• Be sure to answer the user’s queries in a clear and concise manner. Google loves concise answers. This can also trigger a featured snippet.


2. Improve Your Page Speed

If you are ignoring the page speed of your website, you are in big trouble. Google has officially announced that page speed is a definitive ranking factor in Google Search.

Here’s the official announcement.

Start optimizing your website for page speed from today. Use tools like Google Page Speed Insights and GTMetrix to check what your page speed score is and see where you are lacking.

We would highly recommend reading this article by Matthew Woodward (SEO Expert) on 6 Free Ways To Increase Website Speed (and search traffic!)

He has some really actionable tips and best practices that will help to improve your nonprofit website’s speed.

Here are some tips to get started:

  • Try to optimize your website & bring the load time to under 3 seconds.
  • Always compress and optimize your images. Use plugins like Shortpixel or Smush (If you use WordPress as your system).
  • Use a CDN like Cloudflare to boost your page speed.


3. Focus on Page Experience

Google officially announced on November 10, 2020, that the page experience ranking factor will be rolled out in May 2021.

This page experience ranking factors include Core web vitals such as Loading (LCP), Interactivity (FID), Visual Stability (CLS).

Don’t be scared of these technical terms. It just means that your website must have a good page experience on Desktop as well as on mobile.

Google has shared their official guide to improving page experience. Do give a read here

Here are some practical tips so that you can improve your page experience for your website:

  • If you haven’t connected your website with the search console, do that first. Once you are connected, on the left-hand side, look for the Enhancements tab. You will find a menu called “Core Web Vitals”. There you can check which of your website’s pages are poor, needs improvement as far as page experience is concerned.
  • You can even check your core web vitals score on Google page speed insights. Try to optimize that score.

Here are the metrics google mentioned in their documentation:

Source: Understanding page experience in Google Search results


4. Get your keywords right.

Keywords are ideas and topics that define what your content is about. In terms of SEO, they’re the words and phrases that searchers enter into search engines, also called “search queries” (e.g. homeless shelter Phoenix or animals charity Oxford). It’s important to use the language your audience uses because you might be currently describing your organization in slightly different ways.

Find your keywords by talking to your customers, frequenting forums and community groups, and doing your own keyword research with a tool like Keyword Explorer. Create your keywords list based on this research.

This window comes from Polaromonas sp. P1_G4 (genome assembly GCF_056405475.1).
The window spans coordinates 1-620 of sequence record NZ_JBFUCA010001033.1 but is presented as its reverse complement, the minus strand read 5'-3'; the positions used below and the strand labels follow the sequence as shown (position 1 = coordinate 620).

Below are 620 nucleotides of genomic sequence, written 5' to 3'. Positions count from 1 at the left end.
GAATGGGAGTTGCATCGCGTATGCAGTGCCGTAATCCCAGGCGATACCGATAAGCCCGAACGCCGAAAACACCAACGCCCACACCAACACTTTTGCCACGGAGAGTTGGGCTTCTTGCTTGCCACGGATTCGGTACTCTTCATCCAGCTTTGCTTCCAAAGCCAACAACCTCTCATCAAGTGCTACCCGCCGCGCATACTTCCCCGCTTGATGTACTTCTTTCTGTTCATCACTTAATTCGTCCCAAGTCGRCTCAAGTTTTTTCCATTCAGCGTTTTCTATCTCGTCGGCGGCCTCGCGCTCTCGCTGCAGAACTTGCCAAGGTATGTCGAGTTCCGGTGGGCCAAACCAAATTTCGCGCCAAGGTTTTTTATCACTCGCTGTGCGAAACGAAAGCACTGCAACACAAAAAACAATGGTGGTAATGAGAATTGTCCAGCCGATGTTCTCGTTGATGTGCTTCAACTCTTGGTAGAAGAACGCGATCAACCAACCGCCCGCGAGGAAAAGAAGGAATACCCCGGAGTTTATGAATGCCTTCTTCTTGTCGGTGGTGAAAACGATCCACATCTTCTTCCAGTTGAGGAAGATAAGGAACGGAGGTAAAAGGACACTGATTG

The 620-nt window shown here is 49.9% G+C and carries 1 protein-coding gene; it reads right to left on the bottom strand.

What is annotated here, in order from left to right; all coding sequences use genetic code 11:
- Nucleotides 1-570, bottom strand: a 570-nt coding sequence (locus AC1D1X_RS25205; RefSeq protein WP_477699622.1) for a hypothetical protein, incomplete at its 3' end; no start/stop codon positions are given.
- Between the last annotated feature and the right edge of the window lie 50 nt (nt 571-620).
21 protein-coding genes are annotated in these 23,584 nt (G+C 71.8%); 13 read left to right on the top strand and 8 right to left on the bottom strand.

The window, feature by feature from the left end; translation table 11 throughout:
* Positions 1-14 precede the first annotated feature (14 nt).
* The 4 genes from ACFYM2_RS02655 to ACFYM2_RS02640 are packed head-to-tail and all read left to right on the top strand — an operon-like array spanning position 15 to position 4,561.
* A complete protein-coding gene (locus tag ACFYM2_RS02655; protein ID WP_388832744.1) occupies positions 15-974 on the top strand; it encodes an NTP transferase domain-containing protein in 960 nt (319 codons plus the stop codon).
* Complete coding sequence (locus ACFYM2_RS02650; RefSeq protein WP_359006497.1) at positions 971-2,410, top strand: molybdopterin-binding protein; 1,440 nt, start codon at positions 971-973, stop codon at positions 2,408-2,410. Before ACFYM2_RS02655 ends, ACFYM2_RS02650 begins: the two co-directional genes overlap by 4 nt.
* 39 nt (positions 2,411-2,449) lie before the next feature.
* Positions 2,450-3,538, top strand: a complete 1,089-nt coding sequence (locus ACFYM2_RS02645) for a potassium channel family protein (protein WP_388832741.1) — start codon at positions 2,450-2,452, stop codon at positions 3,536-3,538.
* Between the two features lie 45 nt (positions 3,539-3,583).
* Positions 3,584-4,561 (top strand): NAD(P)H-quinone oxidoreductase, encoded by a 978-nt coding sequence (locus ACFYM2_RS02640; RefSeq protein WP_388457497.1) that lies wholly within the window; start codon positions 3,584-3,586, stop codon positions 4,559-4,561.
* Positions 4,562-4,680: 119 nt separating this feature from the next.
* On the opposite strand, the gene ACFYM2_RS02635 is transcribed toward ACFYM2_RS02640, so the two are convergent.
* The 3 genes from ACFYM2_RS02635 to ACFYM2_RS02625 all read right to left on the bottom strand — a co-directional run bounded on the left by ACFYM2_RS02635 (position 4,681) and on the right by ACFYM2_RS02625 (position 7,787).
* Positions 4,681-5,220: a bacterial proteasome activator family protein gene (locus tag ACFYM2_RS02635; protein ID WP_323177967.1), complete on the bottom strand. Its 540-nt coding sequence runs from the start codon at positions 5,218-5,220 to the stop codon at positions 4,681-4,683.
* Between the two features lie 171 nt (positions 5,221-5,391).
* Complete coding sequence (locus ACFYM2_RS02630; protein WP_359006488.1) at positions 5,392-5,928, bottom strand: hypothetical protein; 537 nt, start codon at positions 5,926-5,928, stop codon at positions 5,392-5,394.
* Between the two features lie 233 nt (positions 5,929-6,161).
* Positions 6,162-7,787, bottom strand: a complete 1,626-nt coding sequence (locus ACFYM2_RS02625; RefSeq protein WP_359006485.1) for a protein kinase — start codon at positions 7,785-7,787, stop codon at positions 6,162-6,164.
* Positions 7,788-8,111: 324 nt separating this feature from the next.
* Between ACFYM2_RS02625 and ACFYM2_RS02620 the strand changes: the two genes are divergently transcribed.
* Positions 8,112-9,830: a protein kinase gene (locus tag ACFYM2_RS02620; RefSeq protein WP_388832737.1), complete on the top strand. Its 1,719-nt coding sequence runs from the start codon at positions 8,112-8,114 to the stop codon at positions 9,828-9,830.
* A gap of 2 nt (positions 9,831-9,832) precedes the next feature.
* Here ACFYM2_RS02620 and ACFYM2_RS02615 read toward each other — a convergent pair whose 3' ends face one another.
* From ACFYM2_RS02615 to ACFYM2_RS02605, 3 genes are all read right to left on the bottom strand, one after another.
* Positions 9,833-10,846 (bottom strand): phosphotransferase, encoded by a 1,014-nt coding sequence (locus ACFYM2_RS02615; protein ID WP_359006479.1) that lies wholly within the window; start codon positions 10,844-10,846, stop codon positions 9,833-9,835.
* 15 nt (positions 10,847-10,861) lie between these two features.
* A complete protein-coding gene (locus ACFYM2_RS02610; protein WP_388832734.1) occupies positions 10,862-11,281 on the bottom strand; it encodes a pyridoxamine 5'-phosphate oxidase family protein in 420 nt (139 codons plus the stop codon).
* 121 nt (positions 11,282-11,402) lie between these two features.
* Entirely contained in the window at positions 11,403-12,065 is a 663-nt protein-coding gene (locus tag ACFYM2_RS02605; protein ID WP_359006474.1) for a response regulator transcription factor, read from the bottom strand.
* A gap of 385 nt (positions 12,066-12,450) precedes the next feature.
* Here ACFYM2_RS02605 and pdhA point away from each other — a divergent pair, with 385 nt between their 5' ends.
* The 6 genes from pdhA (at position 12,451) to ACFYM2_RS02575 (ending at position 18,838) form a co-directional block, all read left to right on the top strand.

Here are a couple of tips:

  • Use the keyword in your page title, preferably closer to the beginning.
  • Place the keyword as soon as you can in the article (in the first 100 words), and up to 15 times total throughout. If you use the keyword too much, you will be penalized.
  • Use the keyword in your H1 Tags.
  • Place the keyword in every image alt text.
  • Use the keyword in your meta description.
  • Include your keyword or phrase in the image file title.
  • Use long-tail keywords and use Google Trends to check what people are searching for.

Although images and creative phrases are great, it’s the safest to spell out what your nonprofit does in simple terms that people know and search for (e.g. ‘lesson plan’ and not a ‘lesson flow’).


5. Write brilliant content.

Content is the king. Especially when it comes to SEO. While using shortcuts and tricks like keyword stuffing and cloaking (examples of black hat SEO) might lead to short-term results, they are frowned upon and not sustainable.

Search engines are getting smarter every day – they want to show the most relevant results to their customers, so they’re constantly altering the way they rank sites.

The only way to sustainably optimize your site is by creating winning content. Create valuable, shareable, relevant content that adds value to your customers and answers their queries.

Here’s what you can do:

  • Have each web page target a unique primary keyword. Usually, your home page will target a very broad industry term. Your category pages, product pages, and articles should target more specific, niche needs.
  • Look at your list of SEO keywords and see what kind of previous in-depth posts you can work those keywords into.
  • Interview experts and influencers. They are likely to share your content via their social channels.
  • Write fresh, engaging, high-quality blog posts relating to your work. Nonprofits don’t lack in great stories to share – showcase your beneficiaries, volunteers, share videos, photos, testimonials, interviews, and more.
  • Eliminate or reduce aggressive pop-ups and make your images small.
  • Create a variety of content (blog posts, videos, lists, infographics, guides, etc).



6. Have high-authority websites link to your content.

Search engine rankings are also determined by other sites that link to your site. The more the other websites link to yours, the higher you will rank. However, links by trusted websites that rank highly themselves are taken into consideration more.

Backlinks are a so-called ‘off-page’ factor that impacts SEO. This is how Google determines whether you have a legitimate site that visitors can trust. Trust is becoming an increasingly important factor in a site’s Google ranking.

Here are a couple of ways to get quality backlinks:

  • Ask news websites to add your website link whenever you get featured in a story.